My Fairytale Life

October 20, 2010

“Every man’s life is a fairy-tale written by God’s fingers.”-Hans Christian Anderson. My life, however, does not mimic any fairytale that I know. I never have pricked my finger on a spindle. I have never lived with seven dwarves. I did, on the other hand, live with a brother who, as a college football player, ate and made enough mess to add up to seven dwarves. I do believe though that God has written a grand fairy-tale in my life: full of normalcy, then a downward spiral into the belly of the beast, support from a fairy godmother (or a whole team of them), and a fairy tale-like happy ending.
As an adolescent, my life was as normal as the next teen’s life. My middle class suburban family life would be described as idyllic. I grew up in a family of four; I didn’t come from a broken home. We went to church every Sunday. I participated in little league sports and district musicals and watched my brother play high school and college football. I was a successful student throughout my educational career, never getting less than a B on a report card. I excelled in performing on the flute. College beckoned. Life was unfolding nicely. That is, until September 29, 2008. On that day, the axis of my world shifted 180 degrees. The week prior to this, I began to feel odd. Bumps emerged on the back of my neck. I fell prey to fevers and nose bleeds. On September 29, 2008, a visit to the doctor changed my world.
I remember vividly that too cold, too rainy day. The emergency room contained at least 20
waiting patients, but we immediately were ushered through the throng of sniffling noses, queasy
stomachs and damaged ankles. In the exam room, my best friend’s mother, an MD, told me the
bad news. The diagnosis revealed either Lymphoma or Leukemia, and further testing had to be
done. Within four hours, my parents and I arrived at Seattle Children’s Hospital. The downward
spiral from my idyllic life had begun.
Over the next few days, we endured piles of paperwork, and many phone calls, body fluid tests, IV blood draws, and bone marrow pokes. I have never prayed harder than what I did that week.
I was diagnosed with AML, or Acute Myelogenous Leukemia. The news came, as it would to anyone, as a huge blow. I burst into tears. Really? How could I get cancer? There was too much to accomplish with college visits and recitals, homework and church activities.
Upon formal diagnosis, the medical staff immediately started chemotherapy. Just as immediately, my blood was free of cancerous cells. The next several months brought on seemingly unending rounds of chemotherapy to fight through. Anger towards God rattled through me during that dark time. What had I done to deserve getting cancer? Surely there was someone more deserving than me. Miraculously my health looked up. I knew God had answered our prayers and that we were on a straight course to the finish line called the fairy tale happy ending.
I became strong enough to leave the hospital for a few days between treatments. One furlough from AML Jail came just before Christmas. On Christmas Eve, things, once again, turned for the worst. That day, I felt a little odd so I skipped dinner to sleep. I woke up Christmas morning unable to get out of bed. I barely had enough strength to lift my head. I would have done anything not to go back to the hospital though so I desperately tried to show no pain. My parents, emotionally drained from seeing me so unwell, took me back to Seattle Children’s. Within an hour of admission, I went in to Septic Shock. Severely dehydrated, the ER doctors vacuum pumped five liters of fluid into me.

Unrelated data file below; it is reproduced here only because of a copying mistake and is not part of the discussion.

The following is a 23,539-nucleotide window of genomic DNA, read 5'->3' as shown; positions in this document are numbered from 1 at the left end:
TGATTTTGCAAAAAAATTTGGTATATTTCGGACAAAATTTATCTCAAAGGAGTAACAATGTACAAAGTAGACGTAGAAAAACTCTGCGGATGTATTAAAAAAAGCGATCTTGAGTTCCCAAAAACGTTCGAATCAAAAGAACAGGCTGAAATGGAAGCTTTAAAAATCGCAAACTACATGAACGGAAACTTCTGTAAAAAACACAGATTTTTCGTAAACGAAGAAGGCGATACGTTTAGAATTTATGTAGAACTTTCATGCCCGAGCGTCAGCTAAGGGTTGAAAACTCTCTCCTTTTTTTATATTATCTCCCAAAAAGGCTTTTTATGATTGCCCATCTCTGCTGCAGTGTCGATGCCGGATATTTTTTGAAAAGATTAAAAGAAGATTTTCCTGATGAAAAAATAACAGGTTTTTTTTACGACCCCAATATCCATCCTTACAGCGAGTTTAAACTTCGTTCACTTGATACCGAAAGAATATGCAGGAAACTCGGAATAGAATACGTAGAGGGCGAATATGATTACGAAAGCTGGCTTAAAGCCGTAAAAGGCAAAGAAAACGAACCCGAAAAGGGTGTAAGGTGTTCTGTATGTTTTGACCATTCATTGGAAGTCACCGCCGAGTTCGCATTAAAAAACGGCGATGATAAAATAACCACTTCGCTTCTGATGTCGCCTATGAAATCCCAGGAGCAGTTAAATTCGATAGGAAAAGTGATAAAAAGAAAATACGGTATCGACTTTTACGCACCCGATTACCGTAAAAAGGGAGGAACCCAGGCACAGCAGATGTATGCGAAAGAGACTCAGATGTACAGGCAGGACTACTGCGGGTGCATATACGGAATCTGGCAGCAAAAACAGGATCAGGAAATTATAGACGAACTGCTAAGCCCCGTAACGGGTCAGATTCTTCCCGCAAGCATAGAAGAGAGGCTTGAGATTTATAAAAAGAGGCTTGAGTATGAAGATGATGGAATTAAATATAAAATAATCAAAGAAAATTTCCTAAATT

I spent nearly three weeks in the PICU (Pediatric Initial Care Unit), puffy with fluid retention, in an induced coma. This was the belly-of-the-beast in my fairy tale life. Hooked to a ventilator, kidney dialysis machine, IV monitors on my soaring temperature, dropping blood pressure, and fluttering heart rate, I fought to survive. The only thing I remember from that time is a dream conversation with a friend of mine who died a few years ago in a car crash. She told me to say hello to her mom for her when I got back. When I got over the short-term memory loss following those weeks to Neverland, my parents reminded me of one night in the ICU. They said I had hallucinated, asking where Mikayla’s mother was. I had told them I needed to tell her something. I believe that this was God’s way of sending me a sign that this world wasn’t done with me yet. The next few days showed signs of improvement. I began to pull through. I owe those doctors and nurses (team fairy godmother) my life many times over.
That number equals the amount of doctors each day that made the decisions that helped me to arrive at where I am today. I finished my last round of chemotherapy and left the hospital for good on March 20, 2009. Without the fairy tale-like healing powers of the Seattle Children’s medical staff, I would be dead.
I feel that this whole cancer ordeal has made me a much stronger and mature person. My life perspective has changed dramatically since my diagnosis date, exactly four hundred and twenty-eight days ago. I now know not to take anything for granted: the smells, the people, and the atmosphere. My life remains strong, and I know I have reached my happily-ever-after. I love my one-of-a-kind fairy tale life, as it has molded me into the person I am today.
Sarah Kintner